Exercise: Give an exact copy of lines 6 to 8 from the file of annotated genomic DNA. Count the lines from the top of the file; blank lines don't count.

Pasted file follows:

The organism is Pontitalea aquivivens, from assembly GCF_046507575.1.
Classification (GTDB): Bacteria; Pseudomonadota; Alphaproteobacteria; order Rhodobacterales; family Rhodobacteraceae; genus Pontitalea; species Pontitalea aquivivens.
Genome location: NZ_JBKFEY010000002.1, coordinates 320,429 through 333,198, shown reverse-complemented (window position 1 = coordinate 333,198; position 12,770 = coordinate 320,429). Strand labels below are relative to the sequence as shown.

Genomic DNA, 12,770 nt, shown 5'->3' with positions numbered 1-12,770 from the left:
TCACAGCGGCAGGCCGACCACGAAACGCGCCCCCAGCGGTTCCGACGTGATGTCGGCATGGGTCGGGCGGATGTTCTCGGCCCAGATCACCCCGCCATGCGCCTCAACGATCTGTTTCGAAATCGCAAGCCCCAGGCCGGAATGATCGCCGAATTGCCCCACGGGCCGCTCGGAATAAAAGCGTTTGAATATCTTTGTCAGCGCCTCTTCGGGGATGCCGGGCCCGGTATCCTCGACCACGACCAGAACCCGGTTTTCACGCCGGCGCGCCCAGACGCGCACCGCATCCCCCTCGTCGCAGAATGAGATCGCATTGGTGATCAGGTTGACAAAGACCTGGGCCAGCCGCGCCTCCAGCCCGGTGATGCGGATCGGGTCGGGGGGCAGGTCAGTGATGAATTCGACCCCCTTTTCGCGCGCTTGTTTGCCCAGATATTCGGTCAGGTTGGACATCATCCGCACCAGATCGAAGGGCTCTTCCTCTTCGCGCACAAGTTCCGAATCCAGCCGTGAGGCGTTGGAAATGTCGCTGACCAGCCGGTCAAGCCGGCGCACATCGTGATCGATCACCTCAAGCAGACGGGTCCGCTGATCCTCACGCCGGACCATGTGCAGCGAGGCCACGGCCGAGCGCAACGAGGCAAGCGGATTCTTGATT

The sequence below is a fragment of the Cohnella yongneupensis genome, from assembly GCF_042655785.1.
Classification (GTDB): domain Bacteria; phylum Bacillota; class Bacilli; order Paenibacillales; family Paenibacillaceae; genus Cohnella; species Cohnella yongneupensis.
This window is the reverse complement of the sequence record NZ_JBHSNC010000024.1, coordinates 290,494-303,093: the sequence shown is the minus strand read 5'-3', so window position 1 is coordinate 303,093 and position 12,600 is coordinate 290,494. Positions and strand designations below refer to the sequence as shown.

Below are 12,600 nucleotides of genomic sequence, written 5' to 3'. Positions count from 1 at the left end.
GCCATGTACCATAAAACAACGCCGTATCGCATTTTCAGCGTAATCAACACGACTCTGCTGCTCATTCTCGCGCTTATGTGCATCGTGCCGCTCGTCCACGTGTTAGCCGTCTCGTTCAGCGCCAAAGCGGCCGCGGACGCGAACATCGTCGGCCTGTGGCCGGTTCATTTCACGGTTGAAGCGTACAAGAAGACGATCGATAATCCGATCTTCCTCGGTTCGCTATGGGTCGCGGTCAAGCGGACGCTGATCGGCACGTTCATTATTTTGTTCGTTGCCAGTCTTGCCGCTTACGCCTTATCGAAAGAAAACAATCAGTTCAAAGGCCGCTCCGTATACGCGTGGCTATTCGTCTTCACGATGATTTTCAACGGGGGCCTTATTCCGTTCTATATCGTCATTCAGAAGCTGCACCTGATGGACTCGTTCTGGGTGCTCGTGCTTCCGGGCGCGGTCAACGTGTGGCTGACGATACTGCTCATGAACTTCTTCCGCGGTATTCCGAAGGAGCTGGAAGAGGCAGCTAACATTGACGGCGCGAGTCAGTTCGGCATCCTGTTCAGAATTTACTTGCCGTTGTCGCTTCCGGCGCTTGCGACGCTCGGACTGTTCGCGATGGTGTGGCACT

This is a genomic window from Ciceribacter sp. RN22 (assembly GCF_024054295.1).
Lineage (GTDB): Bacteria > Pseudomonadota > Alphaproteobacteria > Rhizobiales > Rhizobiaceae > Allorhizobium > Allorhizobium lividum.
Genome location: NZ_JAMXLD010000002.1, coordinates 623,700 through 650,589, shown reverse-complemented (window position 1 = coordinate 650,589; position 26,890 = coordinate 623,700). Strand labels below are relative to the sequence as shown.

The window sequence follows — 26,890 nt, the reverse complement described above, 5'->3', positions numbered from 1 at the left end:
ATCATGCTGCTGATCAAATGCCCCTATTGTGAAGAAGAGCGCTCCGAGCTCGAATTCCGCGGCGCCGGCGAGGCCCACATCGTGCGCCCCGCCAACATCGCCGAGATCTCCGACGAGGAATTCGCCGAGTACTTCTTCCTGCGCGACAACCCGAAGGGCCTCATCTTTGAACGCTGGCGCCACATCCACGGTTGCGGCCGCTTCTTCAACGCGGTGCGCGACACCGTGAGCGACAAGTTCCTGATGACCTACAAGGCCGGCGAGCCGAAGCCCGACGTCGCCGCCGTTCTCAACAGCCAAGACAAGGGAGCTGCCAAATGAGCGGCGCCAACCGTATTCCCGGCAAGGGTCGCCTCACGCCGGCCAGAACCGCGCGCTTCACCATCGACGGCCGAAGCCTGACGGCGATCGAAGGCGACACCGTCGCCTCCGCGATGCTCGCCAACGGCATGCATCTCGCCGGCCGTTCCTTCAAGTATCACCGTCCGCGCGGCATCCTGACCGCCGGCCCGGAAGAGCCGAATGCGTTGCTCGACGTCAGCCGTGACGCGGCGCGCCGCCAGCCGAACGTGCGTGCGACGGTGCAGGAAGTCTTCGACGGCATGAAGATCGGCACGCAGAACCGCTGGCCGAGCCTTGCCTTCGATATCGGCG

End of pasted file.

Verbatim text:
The sequence below is a fragment of the Cohnella yongneupensis genome, from assembly GCF_042655785.1.
Classification (GTDB): domain Bacteria; phylum Bacillota; class Bacilli; order Paenibacillales; family Paenibacillaceae; genus Cohnella; species Cohnella yongneupensis.
This window is the reverse complement of the sequence record NZ_JBHSNC010000024.1, coordinates 290,494-303,093: the sequence shown is the minus strand read 5'-3', so window position 1 is coordinate 303,093 and position 12,600 is coordinate 290,494. Positions and strand designations below refer to the sequence as shown.